It’s true, New Labour have done a fair bit in this area, what with all those police (and Community Support Officers) and those “anti-social orders” (not to mention Penalty Notices for Disorder, juvenile reprimands, conditional cautions and ABCs). But in the first two terms the relevant legislation tended to arrive piecemeal and without much fanfare. For a Labour Prime Minister to announce, as a “particular priority”, a project to “bring back a proper sense of respect” in society seems… well, it seems downright weird, apart from anything else. But it certainly seems like an open and emphatic move to the Right.
Blair’s new Cabinet reflects his new priorities. In particular, the campaign for a proper sense of respect has a voice in Cabinet, in the shape of David Miliband (“Minister for Communities and Local Government”). But thereby hangs a tale:
Gaby Hinsliff, 8 May:
Nor did Blair get everything his own way. The job created for Miliband – Minister for Communities and Local Government, with a remit ranging from council tax reform to anti-social behaviour and crackdowns on yobs – was originally earmarked for Blunkett. That avenue was closed after both Prescott and Clarke put their feet down: the more tactful Miliband was an eventual compromise.
Private Eye 1132:
John Prescott pronounced himself “particularly delighted to welcome David Miliband” as a second cabinet minister in the office of the deputy prime minister (ODPM) – as well he might be, having fought off the prime minister’s initial intention to plonk Alan Milburn or David Blunkett in the middle of his empire, which would have diluted his power still further.
Michael White, May 11:
This week the usual problems were compounded by leaks of what are now said to have been no more than “internal musings”. Thus David Blunkett had let it be known he wanted the kind of local government and communities job which David Miliband got. That was never a runner with Mr Blair.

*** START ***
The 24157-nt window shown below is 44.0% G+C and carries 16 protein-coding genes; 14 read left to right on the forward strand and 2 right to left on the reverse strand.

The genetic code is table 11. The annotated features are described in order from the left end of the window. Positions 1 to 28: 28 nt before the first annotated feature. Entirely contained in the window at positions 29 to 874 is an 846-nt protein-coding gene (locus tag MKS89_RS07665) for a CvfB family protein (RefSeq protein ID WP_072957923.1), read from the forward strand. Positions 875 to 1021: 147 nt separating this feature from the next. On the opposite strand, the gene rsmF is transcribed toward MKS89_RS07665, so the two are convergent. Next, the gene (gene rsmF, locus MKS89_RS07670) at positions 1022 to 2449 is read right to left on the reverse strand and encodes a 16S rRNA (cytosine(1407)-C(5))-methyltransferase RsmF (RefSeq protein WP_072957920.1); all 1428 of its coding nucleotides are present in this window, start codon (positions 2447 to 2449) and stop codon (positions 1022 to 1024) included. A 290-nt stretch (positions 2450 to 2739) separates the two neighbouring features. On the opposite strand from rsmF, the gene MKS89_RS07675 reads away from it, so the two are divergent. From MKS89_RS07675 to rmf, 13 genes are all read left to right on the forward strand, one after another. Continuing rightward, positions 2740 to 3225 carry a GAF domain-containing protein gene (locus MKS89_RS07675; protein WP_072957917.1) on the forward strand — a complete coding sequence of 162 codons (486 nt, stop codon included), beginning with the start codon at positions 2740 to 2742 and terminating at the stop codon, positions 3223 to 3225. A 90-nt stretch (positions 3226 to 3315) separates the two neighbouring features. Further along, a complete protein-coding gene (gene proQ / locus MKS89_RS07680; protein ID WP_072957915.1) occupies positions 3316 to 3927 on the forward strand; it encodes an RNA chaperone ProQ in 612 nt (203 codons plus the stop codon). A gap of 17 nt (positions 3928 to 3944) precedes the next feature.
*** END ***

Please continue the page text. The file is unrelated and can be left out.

Perhaps not. It’s worth noting, however, that Miliband’s new brief encroaches on the turf of Prescott’s ODPM as well as Clarke’s Home Office, making its award a clear sign of Prime Ministerial favour. Moreover, it represents a continuation – and, presumably, intensification – of some of the initiatives most closely associated with David Blunkett’s time as Home Secretary. It also brings with it responsibility for local government, a topic on which Blunkett can (and probably does) claim to be the Cabinet’s resident expert.
In short, the simplest explanation of Miliband’s new post is that it was designed as Minister For Being David Blunkett – and redesigned hastily in the face of resistance from Blunkett’s once and future colleagues. This also helps explain the current confusion within the Cabinet as to who is actually the Minister with Responsibility for Yobs and ASBOs. Clarke, who dealt with this stuff after Blunkett left, appears to feel that it is still a Home Office matter, and has given the job to Hazel Blears. Blears hit the ground running: she has already proposed uniforms for teenagers doing community service, as well as delivering the obligatory denunciation of hoodies (“Mrs Blears denied that the Government was straying into ‘dangerous territory’ by saying what people should and should not wear.”). Prescott has also weighed in, presumably on the basis that he is Deputy Prime Minister, and so if there’s anything to be handled by the Office of the Deputy Prime Minister who better to speak about it than, and let me just say, setting aside all the cheap jibes, I think we can all agree, quite clearly and simply, and that’s where we are at present.